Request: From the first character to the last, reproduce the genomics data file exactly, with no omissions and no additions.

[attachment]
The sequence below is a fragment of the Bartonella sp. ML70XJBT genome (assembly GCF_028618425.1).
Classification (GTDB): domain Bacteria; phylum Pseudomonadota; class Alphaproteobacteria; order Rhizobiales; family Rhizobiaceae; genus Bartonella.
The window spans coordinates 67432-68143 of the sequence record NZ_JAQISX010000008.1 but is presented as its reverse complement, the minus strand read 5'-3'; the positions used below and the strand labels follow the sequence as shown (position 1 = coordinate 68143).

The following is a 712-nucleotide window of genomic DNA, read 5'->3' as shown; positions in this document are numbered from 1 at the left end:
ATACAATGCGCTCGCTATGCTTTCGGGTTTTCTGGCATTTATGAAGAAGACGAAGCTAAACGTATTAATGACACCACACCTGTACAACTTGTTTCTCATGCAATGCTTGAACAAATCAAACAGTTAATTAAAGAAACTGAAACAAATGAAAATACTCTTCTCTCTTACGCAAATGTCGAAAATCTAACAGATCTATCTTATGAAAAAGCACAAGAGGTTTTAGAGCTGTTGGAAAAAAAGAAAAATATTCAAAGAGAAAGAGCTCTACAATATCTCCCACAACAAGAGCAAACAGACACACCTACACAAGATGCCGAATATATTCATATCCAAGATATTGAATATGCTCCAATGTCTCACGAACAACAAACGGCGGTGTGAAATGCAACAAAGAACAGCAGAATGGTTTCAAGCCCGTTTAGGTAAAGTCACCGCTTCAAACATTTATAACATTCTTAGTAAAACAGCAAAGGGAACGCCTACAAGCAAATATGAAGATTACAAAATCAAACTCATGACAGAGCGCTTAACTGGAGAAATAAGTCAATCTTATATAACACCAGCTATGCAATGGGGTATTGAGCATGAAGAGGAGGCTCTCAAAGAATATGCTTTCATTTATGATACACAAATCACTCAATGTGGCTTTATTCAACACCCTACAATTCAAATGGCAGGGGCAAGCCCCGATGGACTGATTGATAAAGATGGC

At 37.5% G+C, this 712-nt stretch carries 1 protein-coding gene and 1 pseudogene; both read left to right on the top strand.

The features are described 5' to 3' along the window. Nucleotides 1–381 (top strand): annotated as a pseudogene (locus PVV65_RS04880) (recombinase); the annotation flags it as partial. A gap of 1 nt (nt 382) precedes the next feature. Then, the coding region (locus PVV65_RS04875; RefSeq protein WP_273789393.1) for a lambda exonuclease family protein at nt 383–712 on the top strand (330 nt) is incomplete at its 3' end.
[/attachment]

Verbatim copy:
The sequence below is a fragment of the Bartonella sp. ML70XJBT genome (assembly GCF_028618425.1).
Classification (GTDB): domain Bacteria; phylum Pseudomonadota; class Alphaproteobacteria; order Rhizobiales; family Rhizobiaceae; genus Bartonella.
The window spans coordinates 67432-68143 of the sequence record NZ_JAQISX010000008.1 but is presented as its reverse complement, the minus strand read 5'-3'; the positions used below and the strand labels follow the sequence as shown (position 1 = coordinate 68143).

The following is a 712-nucleotide window of genomic DNA, read 5'->3' as shown; positions in this document are numbered from 1 at the left end:
ATACAATGCGCTCGCTATGCTTTCGGGTTTTCTGGCATTTATGAAGAAGACGAAGCTAAACGTATTAATGACACCACACCTGTACAACTTGTTTCTCATGCAATGCTTGAACAAATCAAACAGTTAATTAAAGAAACTGAAACAAATGAAAATACTCTTCTCTCTTACGCAAATGTCGAAAATCTAACAGATCTATCTTATGAAAAAGCACAAGAGGTTTTAGAGCTGTTGGAAAAAAAGAAAAATATTCAAAGAGAAAGAGCTCTACAATATCTCCCACAACAAGAGCAAACAGACACACCTACACAAGATGCCGAATATATTCATATCCAAGATATTGAATATGCTCCAATGTCTCACGAACAACAAACGGCGGTGTGAAATGCAACAAAGAACAGCAGAATGGTTTCAAGCCCGTTTAGGTAAAGTCACCGCTTCAAACATTTATAACATTCTTAGTAAAACAGCAAAGGGAACGCCTACAAGCAAATATGAAGATTACAAAATCAAACTCATGACAGAGCGCTTAACTGGAGAAATAAGTCAATCTTATATAACACCAGCTATGCAATGGGGTATTGAGCATGAAGAGGAGGCTCTCAAAGAATATGCTTTCATTTATGATACACAAATCACTCAATGTGGCTTTATTCAACACCCTACAATTCAAATGGCAGGGGCAAGCCCCGATGGACTGATTGATAAAGATGGC

At 37.5% G+C, this 712-nt stretch carries 1 protein-coding gene and 1 pseudogene; both read left to right on the top strand.

The features are described 5' to 3' along the window. Nucleotides 1–381 (top strand): annotated as a pseudogene (locus PVV65_RS04880) (recombinase); the annotation flags it as partial. A gap of 1 nt (nt 382) precedes the next feature. Then, the coding region (locus PVV65_RS04875; RefSeq protein WP_273789393.1) for a lambda exonuclease family protein at nt 383–712 on the top strand (330 nt) is incomplete at its 3' end.